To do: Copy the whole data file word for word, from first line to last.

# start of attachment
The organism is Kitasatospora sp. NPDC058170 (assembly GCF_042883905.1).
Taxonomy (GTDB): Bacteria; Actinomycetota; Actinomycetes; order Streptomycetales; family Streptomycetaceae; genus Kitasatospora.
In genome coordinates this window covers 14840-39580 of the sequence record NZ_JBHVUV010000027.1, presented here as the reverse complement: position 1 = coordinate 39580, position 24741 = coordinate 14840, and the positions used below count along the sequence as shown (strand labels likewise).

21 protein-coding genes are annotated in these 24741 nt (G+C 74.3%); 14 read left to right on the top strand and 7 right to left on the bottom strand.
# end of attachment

The organism is Kitasatospora sp. NPDC058170 (assembly GCF_042883905.1).
Taxonomy (GTDB): Bacteria; Actinomycetota; Actinomycetes; order Streptomycetales; family Streptomycetaceae; genus Kitasatospora.
In genome coordinates this window covers 14840-39580 of the sequence record NZ_JBHVUV010000027.1, presented here as the reverse complement: position 1 = coordinate 39580, position 24741 = coordinate 14840, and the positions used below count along the sequence as shown (strand labels likewise).

21 protein-coding genes are annotated in these 24741 nt (G+C 74.3%); 14 read left to right on the top strand and 7 right to left on the bottom strand.